Researchers at the University at Buffalo's Research Institute on Addictions (RIA) have found that there are almost 750,000 problem gamblers among America's youth.
They found that gambling activity is widespread among U.S. adolescents, with results of the first national survey of its kind showing problem gambling occurring at a rate of 2.1 percent among youth 14 to 21.
AdvertisementBesides this, 11 percent of the youth surveyed gambled twice per week or more, a rate that describes frequent gambling.
And sixty-eight percent of the youth interviewed reported that they had gambled at least once in the past year.
"In a society where young people are increasingly exposed to gambling influences, there is cause for concern," said John W. Welte, Ph.D., principal investigator on the study.
For the study, a total of 2,274 U.S. adolescents were surveyed from August 2005 through January 2007.
The researchers examined pivotal times of life for youth and found that gambling increased with each major life change.
They found that those who worked full-time were more likely to gamble, those who were not students were more likely to gamble frequently and those who lived independently were more likely to gamble and to be problem gamblers.
"We compared problem gambling rates among youth with problem gambling rates among adults from our national study of U.S. adults in 2000," Welte said.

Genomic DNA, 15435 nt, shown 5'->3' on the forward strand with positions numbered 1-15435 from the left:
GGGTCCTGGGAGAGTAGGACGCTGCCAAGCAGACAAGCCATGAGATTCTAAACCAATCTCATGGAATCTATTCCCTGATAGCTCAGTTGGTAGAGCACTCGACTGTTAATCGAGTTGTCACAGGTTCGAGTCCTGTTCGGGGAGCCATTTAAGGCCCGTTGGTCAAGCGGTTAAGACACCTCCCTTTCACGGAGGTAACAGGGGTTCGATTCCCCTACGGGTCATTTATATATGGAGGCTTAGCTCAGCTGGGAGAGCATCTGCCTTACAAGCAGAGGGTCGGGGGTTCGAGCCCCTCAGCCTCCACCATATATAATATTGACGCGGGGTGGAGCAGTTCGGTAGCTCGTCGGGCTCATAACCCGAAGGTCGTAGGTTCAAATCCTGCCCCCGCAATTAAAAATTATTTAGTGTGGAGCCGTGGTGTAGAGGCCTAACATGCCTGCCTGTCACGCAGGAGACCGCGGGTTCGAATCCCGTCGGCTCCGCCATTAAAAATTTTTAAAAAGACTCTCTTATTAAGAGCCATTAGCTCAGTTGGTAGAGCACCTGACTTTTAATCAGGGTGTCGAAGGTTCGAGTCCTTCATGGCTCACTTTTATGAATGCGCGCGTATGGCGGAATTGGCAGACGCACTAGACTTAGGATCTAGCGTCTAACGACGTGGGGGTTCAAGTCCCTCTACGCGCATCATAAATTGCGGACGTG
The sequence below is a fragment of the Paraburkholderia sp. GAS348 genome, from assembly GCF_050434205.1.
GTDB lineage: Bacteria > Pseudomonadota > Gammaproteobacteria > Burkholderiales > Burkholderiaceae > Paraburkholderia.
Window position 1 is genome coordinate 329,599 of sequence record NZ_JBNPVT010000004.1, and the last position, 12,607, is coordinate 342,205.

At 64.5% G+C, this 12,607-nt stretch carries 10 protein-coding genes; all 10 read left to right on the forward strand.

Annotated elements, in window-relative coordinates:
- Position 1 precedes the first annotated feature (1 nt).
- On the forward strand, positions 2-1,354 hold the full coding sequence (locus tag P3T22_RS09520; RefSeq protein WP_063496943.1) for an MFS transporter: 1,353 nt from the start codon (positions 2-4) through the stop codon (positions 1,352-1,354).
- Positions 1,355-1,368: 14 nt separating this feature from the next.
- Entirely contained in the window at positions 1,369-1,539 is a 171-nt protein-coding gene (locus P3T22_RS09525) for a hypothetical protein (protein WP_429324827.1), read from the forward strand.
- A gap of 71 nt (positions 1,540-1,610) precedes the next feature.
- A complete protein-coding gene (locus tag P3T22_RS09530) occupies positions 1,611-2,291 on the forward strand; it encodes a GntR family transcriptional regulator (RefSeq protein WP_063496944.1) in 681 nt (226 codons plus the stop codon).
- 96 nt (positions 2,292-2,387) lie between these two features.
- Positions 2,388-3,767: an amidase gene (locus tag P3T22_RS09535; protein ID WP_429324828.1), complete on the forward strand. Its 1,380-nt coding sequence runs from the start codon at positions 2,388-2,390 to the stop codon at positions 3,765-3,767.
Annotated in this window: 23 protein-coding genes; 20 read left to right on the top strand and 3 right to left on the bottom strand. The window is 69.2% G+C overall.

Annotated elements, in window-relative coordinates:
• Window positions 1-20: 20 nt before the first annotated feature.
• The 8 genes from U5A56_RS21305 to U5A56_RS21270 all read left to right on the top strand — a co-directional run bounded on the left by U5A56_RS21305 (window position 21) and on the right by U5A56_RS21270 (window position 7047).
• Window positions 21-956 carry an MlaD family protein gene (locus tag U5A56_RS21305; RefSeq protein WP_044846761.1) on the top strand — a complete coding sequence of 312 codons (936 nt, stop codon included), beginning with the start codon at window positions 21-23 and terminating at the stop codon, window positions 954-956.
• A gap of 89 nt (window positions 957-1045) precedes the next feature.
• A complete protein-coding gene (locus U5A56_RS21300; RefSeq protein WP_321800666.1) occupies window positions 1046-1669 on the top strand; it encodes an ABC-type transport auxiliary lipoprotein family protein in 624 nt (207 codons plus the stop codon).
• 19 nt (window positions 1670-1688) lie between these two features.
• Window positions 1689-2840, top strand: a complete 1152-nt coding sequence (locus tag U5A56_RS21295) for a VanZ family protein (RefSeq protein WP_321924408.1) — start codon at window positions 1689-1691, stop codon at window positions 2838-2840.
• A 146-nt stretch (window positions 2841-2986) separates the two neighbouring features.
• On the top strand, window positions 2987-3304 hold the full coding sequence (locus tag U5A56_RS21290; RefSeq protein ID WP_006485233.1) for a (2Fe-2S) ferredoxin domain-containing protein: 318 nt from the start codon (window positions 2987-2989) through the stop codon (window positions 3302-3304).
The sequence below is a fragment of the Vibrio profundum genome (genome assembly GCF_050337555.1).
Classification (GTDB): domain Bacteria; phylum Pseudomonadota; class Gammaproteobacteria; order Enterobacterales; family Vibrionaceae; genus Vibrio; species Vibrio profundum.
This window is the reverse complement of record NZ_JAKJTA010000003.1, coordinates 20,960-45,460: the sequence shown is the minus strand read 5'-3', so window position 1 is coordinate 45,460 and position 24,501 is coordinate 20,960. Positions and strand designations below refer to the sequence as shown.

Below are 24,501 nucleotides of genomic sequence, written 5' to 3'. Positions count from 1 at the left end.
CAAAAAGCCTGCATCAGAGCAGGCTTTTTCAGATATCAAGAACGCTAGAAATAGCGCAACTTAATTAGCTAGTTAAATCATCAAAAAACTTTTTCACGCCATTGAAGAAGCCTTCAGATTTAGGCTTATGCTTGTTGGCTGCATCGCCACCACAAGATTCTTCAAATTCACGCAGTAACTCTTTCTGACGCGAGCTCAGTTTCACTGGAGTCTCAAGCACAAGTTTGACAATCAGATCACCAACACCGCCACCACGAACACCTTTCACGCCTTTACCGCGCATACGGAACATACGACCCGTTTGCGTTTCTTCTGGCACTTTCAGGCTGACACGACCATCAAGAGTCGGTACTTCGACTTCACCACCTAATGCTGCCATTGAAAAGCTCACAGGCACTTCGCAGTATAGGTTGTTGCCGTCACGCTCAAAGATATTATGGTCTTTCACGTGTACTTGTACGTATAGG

"As far as gender, it seems likely that females' gambling involvement tends to emerge in adulthood, while male involvement can be high in adolescence. We found identical problem gambling rates for adult males and young males (4 percent).
"We found adult females gambling rates were much higher (3 percent) than that of young females (less than one-tenth of a percent). In other words, problem gambling is almost non-existent among female adolescents and young adults," he added.
The study showed that black youth were less likely to have gambled than white youth; but if they gambled, it was likely to be more frequent.
Asians as a racial group showed the lowest gambling involvement. Native Americans were found to have a higher rate of frequent gambling when compared to whites as well as to be higher on measures of problem gambling.
Generally, low socio-economic groups were less like to gamble, but if they did, were more likely to be problem gamblers. The highest socio-economic groups are linked to the lowest gambling involvement.
Religion was related to having gambled in the past year with every religious group except Catholics, who were less likely than Protestants (except Baptists), to have gambled at all.
Other religions (which include Moslem, Hindu, Buddhist, Jehovah's Witnesses and others) had a lower rate of having gambling in the past year but if they gambled, they had higher rates of frequent gambling than any other religious group.
Similarly, Baptists were less likely than other Protestants to have gambled in the past year, but if they gambled, they had higher rates of frequent gambling.
The will be published in the June 2008 issue of the Journal of Gambling Studies.
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